Historical records matching Harold Maurice Abrahams
About Harold Maurice Abrahams
Harold Maurice Abrahams, CBE, (15 December 1899 – 14 January 1978) was a British athlete of Jewish origin. He was Olympic champion in 1924 in the 100 metres sprint, a feat depicted in the 1981 movie Chariots of Fire.
Abrahams's father Isaac had emigrated to England from Russian Poland. He worked as a financier and settled in Bedford with his Welsh wife Ester. Harold was born in Bedford, and was the younger brother of another British athlete, the Olympic long jumper Sir Sidney Abrahams. Another brother, Sir Adolphe Abrahams, became the founder of British sport medicine.
Abrahams was educated at Bedford School, Repton School and then at Gonville and Caius College, Cambridge, from 1920 to 1924. He then trained as a lawyer. At Cambridge, he was a member of the Cambridge University Athletics Club (of which he was president 1922–1923), Cambridge University Liberal Club the Pitt Club, and the Gilbert and Sullivan Society. Before going to Cambridge he served as a lieutenant in the British Army.
While at Cambridge, Harold was romantically involved with the seriously academic Christina McLeod Innes, and they became informally engaged, but their relationship waned and ended as Abrahams began focusing exclusively on his athletics and the Olympics.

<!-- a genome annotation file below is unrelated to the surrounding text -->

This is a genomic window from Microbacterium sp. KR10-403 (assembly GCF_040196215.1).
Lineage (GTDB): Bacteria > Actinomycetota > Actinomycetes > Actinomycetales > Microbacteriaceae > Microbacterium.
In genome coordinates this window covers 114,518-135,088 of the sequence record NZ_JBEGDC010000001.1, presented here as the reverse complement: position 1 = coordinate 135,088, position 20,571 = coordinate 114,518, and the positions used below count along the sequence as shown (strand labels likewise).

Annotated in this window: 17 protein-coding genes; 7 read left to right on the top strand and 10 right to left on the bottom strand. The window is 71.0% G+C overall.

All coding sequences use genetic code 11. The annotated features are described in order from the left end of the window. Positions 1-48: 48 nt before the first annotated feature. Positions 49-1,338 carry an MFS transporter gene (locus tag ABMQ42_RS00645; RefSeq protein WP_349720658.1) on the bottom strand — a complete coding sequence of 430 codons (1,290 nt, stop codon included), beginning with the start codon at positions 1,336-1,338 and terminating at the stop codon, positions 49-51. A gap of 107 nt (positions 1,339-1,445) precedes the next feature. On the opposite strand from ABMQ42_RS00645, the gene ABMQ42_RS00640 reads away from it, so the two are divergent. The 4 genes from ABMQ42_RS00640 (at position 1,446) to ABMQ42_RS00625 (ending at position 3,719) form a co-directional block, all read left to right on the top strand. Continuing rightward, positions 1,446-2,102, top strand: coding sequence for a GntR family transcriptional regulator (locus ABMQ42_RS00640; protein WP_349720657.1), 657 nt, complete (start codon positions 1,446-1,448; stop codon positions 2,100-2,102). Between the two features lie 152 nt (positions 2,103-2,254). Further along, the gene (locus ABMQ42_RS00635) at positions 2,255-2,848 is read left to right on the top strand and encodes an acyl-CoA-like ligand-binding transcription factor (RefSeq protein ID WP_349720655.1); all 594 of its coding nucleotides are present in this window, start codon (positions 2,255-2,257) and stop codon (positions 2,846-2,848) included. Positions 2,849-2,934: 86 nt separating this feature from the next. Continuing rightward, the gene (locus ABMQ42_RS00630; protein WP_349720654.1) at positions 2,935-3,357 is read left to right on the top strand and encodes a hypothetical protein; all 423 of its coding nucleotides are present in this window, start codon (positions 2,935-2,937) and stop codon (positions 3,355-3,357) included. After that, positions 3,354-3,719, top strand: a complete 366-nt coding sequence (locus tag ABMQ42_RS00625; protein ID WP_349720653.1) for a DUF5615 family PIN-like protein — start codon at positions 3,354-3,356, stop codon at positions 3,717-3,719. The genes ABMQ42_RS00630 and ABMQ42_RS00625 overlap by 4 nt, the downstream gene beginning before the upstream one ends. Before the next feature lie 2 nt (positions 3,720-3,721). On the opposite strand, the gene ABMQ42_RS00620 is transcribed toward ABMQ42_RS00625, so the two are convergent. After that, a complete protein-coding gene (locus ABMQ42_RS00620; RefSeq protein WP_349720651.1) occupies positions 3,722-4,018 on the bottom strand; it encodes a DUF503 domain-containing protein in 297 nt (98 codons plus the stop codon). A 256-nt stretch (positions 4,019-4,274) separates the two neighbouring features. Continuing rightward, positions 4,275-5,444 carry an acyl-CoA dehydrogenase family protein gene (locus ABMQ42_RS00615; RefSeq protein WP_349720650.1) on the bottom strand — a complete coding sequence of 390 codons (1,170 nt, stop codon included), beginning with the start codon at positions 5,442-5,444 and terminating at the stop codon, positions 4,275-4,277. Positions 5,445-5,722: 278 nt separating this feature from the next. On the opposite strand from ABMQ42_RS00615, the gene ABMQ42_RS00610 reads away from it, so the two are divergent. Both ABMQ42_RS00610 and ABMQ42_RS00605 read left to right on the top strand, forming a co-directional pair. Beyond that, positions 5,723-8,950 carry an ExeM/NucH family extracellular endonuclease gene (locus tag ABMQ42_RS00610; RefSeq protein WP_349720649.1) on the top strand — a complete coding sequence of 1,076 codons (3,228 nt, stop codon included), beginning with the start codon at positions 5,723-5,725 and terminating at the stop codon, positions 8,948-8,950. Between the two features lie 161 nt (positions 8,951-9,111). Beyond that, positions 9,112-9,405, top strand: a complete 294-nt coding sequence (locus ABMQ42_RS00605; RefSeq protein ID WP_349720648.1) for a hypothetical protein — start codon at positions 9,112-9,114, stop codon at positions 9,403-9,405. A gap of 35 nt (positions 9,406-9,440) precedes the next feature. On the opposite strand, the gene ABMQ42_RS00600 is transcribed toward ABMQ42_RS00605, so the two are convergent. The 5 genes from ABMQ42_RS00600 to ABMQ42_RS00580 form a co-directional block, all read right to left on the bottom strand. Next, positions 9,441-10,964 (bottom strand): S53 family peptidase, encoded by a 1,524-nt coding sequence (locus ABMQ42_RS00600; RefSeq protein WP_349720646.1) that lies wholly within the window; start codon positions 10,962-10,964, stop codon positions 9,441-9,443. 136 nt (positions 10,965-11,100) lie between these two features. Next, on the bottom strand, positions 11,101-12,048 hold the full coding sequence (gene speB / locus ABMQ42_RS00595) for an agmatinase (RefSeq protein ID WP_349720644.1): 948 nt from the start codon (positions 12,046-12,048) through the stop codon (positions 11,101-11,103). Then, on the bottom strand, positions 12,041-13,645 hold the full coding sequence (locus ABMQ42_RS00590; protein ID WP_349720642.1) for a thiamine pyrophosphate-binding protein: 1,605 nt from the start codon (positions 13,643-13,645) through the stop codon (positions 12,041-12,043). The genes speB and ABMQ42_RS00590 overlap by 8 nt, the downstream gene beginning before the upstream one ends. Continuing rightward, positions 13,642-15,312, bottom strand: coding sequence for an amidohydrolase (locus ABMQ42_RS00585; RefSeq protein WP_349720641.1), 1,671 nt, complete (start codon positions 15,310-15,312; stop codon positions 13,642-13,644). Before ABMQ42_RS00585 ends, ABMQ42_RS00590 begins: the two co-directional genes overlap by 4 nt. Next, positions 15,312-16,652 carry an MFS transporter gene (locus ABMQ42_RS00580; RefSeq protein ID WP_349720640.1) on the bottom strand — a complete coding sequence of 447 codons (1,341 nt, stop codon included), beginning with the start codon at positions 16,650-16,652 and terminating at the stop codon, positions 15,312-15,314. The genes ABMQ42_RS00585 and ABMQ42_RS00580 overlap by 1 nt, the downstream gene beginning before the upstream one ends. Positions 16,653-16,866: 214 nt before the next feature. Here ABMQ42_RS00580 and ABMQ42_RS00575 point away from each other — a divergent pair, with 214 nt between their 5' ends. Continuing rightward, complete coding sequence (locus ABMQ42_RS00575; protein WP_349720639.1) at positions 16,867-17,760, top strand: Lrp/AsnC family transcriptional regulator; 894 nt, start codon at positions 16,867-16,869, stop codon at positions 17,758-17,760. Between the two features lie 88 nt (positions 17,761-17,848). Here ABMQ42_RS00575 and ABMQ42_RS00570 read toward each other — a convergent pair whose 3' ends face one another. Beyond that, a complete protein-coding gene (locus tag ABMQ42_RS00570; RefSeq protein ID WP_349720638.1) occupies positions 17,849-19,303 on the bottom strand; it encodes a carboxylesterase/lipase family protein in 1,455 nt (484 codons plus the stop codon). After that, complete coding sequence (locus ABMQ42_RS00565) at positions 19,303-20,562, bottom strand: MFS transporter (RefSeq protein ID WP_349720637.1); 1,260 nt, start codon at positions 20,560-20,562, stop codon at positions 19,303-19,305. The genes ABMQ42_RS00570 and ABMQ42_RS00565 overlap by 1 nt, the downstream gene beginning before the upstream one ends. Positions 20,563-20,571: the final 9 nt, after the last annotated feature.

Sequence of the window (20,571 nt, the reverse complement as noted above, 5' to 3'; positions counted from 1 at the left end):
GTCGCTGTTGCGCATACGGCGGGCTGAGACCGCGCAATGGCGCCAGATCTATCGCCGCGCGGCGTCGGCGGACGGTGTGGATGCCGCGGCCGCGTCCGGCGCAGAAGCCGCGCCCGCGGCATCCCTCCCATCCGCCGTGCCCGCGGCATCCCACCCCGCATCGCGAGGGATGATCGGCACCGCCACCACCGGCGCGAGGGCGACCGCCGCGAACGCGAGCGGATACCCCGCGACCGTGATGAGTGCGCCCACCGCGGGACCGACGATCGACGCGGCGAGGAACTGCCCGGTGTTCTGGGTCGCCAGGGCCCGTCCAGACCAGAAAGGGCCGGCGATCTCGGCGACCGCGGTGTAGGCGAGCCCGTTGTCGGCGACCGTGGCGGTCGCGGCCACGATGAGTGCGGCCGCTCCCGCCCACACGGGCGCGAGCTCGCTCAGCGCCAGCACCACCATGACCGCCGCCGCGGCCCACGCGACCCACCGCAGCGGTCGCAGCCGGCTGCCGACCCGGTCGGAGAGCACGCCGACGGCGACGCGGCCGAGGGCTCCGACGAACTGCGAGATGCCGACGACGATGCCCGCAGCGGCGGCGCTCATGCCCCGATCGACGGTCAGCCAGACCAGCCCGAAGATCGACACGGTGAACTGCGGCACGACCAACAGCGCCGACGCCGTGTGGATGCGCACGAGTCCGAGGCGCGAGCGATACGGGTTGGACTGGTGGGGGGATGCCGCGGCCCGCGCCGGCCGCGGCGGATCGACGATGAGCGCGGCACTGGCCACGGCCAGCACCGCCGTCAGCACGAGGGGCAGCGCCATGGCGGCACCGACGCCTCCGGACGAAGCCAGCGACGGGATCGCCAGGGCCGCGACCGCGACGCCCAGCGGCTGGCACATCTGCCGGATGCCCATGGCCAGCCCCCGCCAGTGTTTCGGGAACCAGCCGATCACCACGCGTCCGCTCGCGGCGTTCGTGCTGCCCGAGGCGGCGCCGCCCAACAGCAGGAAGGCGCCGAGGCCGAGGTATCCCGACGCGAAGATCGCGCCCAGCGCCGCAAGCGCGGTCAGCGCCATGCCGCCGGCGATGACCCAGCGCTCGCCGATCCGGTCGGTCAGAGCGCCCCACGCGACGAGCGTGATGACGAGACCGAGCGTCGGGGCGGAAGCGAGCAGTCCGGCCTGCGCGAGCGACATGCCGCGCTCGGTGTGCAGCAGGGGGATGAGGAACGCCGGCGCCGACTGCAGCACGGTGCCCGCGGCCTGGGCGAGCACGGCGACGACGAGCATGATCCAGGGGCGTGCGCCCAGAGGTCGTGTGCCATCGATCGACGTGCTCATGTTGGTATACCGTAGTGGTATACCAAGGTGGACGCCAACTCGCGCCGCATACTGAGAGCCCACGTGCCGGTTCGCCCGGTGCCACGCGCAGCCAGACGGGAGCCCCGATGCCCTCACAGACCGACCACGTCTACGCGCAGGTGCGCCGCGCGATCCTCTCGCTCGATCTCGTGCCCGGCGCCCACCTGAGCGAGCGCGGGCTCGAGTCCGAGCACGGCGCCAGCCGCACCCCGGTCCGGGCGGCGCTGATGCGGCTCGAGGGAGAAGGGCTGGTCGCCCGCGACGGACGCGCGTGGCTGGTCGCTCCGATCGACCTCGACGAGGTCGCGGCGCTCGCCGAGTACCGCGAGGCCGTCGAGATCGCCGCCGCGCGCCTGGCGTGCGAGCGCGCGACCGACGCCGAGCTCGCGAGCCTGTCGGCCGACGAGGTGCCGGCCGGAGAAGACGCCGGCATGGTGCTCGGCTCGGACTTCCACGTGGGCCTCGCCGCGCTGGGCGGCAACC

In early 1934, Abrahams met D'Oyly Carte singer Sybil Evers, and they began a passionate on-and-off romance. According to his biographer Mark Ryan, Abrahams had a fear of commitment and old-fashioned ideas about the role of women in marriage, but he was able to overcome these, and the couple wed in December 1936. In the film Chariots of Fire, Evers is misidentified as D'Oyly Carte soprano Sybil Gordon (portrayed by Alice Krige), and the film portrays the couple as meeting a decade earlier than they actually did. Because of a serious illness and surgery in her youth, Sybil Evers could not have children, so Abrahams and Evers adopted: an eight-week-old son, Alan, in 1942, and a nearly three-year-old daughter, Sue, in 1946; Sue later married nuclear activist Pat Pottle. During the Nazi regime and war, the couple also fostered two Jewish refugees: a German boy called "Ken Gardner" (born Kurt Katzenstein), and an Austrian girl named Minka.
Evers died in 1963 at the age of 59, and Harold set up two awards in her name: the Sybil Evers Memorial Prize for Singing (1965–1995), an annual cash prize awarded to the best female singer in her last year at the Webber Douglas School of Singing and Dramatic Art, and the Sybil Abrahams Memorial Trophy, presented each year from 1964 onward at Buckingham Palace by the Duke of Edinburgh, President of the British Amateur Athletics Association, to the best British woman athlete.